The Black Woman: An Anthology (Google eBook)

Front Cover
Toni Cade Bambara
Simon and Schuster, Jun 15, 2010 - Literary Criticism - 352 pages
3 Reviews
A collection of early, emerging works from some of today's most celebrated African American female writers

When it was first published in 1970, The Black Woman introduced readers to an astonishing new wave of voices that demanded to be heard. In this groundbreaking volume of original essays, poems, and stories, a chorus of outspoken women -- many who would become leaders in their fields: bestselling novelist Alice Walker, poets Audre Lorde and Nikki Giovanni, writer Paule Marshall, activist Grace Lee Boggs, and musician Abbey Lincoln among them -- tackled issues surrounding race and sex, body image, the economy, politics, labor, and much more. Their words still resonate with truth, relevance, and insight today.
  

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User Review  - pinkcrayon99 - LibraryThing

Even though most of these essays were written in the late 1960s and early 1970s they are still speaking to some of the same situations we as black women are facing in 2009. This book would be great ... Read full review

The Black woman: an anthology

User Review  - Not Available - Book Verdict

This 1970 collection, edited by Bambara, sports fiction, poetry, and essays by heavy-hitters such as Alice Walker, Nikki Giovanni, Paule Marshall, and Abbey Lincoln on race, sex, politics, and lots more. Read full review

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Contents

Preface
1
Naturally
15
The Diary of an African Nun
41
Mississippi Politics
65
Dear Black Man
87
The Black Woman as a Woman
103
On the Issue of Roles
123
Black Man My Man Listen
137
Genocide or Liberation?
203
The Black Social Workers Dilemma
213
Ebony Minds Black Voices
227
Poor Black Womens Study Papers
239
A Historical and Critical Essay
251
The Black Revolution in America
269
Looking Back
287
From the Family Notebook
297

Black Romanticism
171
Black People and the Victorian Ethos
179
Black Pride? Some Contradictions
187
Thinking About the Play
303
Copyright

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About the author (2010)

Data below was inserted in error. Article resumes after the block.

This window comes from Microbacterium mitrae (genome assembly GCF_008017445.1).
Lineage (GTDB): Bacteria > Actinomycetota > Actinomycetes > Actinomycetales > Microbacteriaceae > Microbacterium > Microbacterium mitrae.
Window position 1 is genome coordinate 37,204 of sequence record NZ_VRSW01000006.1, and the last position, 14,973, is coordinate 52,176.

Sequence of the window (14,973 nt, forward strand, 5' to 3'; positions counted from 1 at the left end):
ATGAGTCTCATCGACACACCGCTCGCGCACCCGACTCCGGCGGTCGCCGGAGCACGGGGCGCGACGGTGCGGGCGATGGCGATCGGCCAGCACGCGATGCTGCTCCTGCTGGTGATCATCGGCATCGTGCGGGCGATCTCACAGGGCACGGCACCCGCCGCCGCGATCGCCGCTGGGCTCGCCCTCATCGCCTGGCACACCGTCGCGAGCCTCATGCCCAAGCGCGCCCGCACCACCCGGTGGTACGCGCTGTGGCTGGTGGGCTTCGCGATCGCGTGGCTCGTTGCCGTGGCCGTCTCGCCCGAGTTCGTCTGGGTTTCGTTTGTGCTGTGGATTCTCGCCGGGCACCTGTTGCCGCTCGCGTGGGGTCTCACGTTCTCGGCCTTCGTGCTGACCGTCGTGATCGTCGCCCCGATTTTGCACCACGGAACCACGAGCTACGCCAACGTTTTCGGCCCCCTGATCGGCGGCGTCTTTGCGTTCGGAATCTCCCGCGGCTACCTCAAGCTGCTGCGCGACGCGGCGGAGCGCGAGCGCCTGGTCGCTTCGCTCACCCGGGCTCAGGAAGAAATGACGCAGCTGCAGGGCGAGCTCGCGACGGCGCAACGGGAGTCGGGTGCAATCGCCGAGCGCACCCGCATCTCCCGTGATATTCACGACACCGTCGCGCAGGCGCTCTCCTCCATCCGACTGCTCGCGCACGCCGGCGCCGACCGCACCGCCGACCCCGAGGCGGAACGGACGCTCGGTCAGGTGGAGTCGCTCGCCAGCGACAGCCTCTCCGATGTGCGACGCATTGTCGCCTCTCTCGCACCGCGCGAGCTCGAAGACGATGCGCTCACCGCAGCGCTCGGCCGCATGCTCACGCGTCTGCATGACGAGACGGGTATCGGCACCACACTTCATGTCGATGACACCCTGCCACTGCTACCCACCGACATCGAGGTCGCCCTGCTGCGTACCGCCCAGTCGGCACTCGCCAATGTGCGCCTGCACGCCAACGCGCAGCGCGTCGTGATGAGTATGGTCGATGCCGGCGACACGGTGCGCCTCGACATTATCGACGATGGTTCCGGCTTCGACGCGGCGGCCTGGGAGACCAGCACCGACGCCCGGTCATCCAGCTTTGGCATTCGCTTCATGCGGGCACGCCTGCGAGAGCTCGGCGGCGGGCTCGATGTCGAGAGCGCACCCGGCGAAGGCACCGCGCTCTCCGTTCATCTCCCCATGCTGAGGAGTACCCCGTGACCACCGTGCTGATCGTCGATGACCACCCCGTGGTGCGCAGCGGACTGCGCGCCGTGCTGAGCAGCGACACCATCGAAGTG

Toni Cade Bambara, a well-known teacher, writer, and social activist, was born on May 25, 1939, in New York. Bambara's mother was influenced by the Harlem Renaissance and fostered creativity in her daughter. After graduating from Queens College in 1959, Bambara worked as a social investigator for the New York Department of Welfare. This experience influenced her writing and reflected her interest in the welfare of the black community. Bambara returned to school, receiving her MA from City College of New York in 1965, where she taught until 1969. It was in the 1970s that Bambara wrote her most important works, including Black Woman, Southern Black Utterances Today, and Gorilla My Love. Bambara's works are frequently written in black street dialect and are set in the rural South and the urban North. She is interested in the identities and experiences of the black community and writes about their effects as a society. She has also authored several film and television scripts. Bambara is a frequent guest lecturer, visiting professor, and community leader. She received an American Book Award in 1981 Her novel The Salt Eaters (1980) is centered around a healing event that coincides with a community festival in the fictional city of Claybourne, Georgia. The novel Those Bones Are Not My Child or If Blessings Come (title of the manuscript), was published posthumously in 1999. It deals with the disappearance and murder of forty black children in Atlanta between 1979 and 1981. It was called her masterpiece by Toni Morrison, who edited it and also gathered some of Bambara's short stories, essays, and interviews in the volume Deep Sightings & Rescue Missions: Fiction, Essays & Conversations. (Vintage, 1996). Toni Cade Bambara was diagnosed with colon cancer in 1993 and died of it in 1995, at age 56.

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